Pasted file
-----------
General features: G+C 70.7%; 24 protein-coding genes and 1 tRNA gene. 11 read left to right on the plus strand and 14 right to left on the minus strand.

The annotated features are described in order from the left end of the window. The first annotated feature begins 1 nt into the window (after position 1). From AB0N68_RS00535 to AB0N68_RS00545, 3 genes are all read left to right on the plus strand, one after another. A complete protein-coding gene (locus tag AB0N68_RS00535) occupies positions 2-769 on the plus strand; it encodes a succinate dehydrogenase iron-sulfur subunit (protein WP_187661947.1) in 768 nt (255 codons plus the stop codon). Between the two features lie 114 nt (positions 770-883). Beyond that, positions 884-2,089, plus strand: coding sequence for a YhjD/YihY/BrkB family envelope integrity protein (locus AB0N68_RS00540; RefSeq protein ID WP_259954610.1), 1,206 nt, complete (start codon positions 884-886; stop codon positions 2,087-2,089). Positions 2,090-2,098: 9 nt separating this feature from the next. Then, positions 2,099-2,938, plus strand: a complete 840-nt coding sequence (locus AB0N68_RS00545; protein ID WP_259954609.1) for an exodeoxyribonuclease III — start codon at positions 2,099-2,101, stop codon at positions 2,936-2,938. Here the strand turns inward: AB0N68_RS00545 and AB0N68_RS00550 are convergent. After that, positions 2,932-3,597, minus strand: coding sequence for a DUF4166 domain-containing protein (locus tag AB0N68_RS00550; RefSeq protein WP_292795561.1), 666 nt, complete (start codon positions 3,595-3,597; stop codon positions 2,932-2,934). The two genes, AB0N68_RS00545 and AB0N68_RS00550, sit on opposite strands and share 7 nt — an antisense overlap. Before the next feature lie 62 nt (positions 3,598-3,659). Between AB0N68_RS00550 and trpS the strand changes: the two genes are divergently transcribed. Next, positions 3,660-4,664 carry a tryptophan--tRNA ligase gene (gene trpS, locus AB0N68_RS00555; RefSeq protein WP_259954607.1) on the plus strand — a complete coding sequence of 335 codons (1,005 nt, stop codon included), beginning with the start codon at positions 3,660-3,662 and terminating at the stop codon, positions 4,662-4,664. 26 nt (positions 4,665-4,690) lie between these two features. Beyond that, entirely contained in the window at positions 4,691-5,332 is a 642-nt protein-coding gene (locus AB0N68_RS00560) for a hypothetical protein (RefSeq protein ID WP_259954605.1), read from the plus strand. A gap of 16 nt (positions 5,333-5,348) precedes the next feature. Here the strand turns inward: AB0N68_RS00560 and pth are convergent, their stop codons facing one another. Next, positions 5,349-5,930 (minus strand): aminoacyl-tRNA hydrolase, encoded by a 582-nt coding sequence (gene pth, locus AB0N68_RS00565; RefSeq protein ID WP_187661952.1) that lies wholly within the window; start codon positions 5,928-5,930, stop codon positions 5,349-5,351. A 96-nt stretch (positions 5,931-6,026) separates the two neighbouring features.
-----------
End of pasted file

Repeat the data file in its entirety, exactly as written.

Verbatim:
General features: G+C 70.7%; 24 protein-coding genes and 1 tRNA gene. 11 read left to right on the plus strand and 14 right to left on the minus strand.

The annotated features are described in order from the left end of the window. The first annotated feature begins 1 nt into the window (after position 1). From AB0N68_RS00535 to AB0N68_RS00545, 3 genes are all read left to right on the plus strand, one after another. A complete protein-coding gene (locus tag AB0N68_RS00535) occupies positions 2-769 on the plus strand; it encodes a succinate dehydrogenase iron-sulfur subunit (protein WP_187661947.1) in 768 nt (255 codons plus the stop codon). Between the two features lie 114 nt (positions 770-883). Beyond that, positions 884-2,089, plus strand: coding sequence for a YhjD/YihY/BrkB family envelope integrity protein (locus AB0N68_RS00540; RefSeq protein ID WP_259954610.1), 1,206 nt, complete (start codon positions 884-886; stop codon positions 2,087-2,089). Positions 2,090-2,098: 9 nt separating this feature from the next. Then, positions 2,099-2,938, plus strand: a complete 840-nt coding sequence (locus AB0N68_RS00545; protein ID WP_259954609.1) for an exodeoxyribonuclease III — start codon at positions 2,099-2,101, stop codon at positions 2,936-2,938. Here the strand turns inward: AB0N68_RS00545 and AB0N68_RS00550 are convergent. After that, positions 2,932-3,597, minus strand: coding sequence for a DUF4166 domain-containing protein (locus tag AB0N68_RS00550; RefSeq protein WP_292795561.1), 666 nt, complete (start codon positions 3,595-3,597; stop codon positions 2,932-2,934). The two genes, AB0N68_RS00545 and AB0N68_RS00550, sit on opposite strands and share 7 nt — an antisense overlap. Before the next feature lie 62 nt (positions 3,598-3,659). Between AB0N68_RS00550 and trpS the strand changes: the two genes are divergently transcribed. Next, positions 3,660-4,664 carry a tryptophan--tRNA ligase gene (gene trpS, locus AB0N68_RS00555; RefSeq protein WP_259954607.1) on the plus strand — a complete coding sequence of 335 codons (1,005 nt, stop codon included), beginning with the start codon at positions 3,660-3,662 and terminating at the stop codon, positions 4,662-4,664. 26 nt (positions 4,665-4,690) lie between these two features. Beyond that, entirely contained in the window at positions 4,691-5,332 is a 642-nt protein-coding gene (locus AB0N68_RS00560) for a hypothetical protein (RefSeq protein ID WP_259954605.1), read from the plus strand. A gap of 16 nt (positions 5,333-5,348) precedes the next feature. Here the strand turns inward: AB0N68_RS00560 and pth are convergent, their stop codons facing one another. Next, positions 5,349-5,930 (minus strand): aminoacyl-tRNA hydrolase, encoded by a 582-nt coding sequence (gene pth, locus AB0N68_RS00565; RefSeq protein ID WP_187661952.1) that lies wholly within the window; start codon positions 5,928-5,930, stop codon positions 5,349-5,351. A 96-nt stretch (positions 5,931-6,026) separates the two neighbouring features.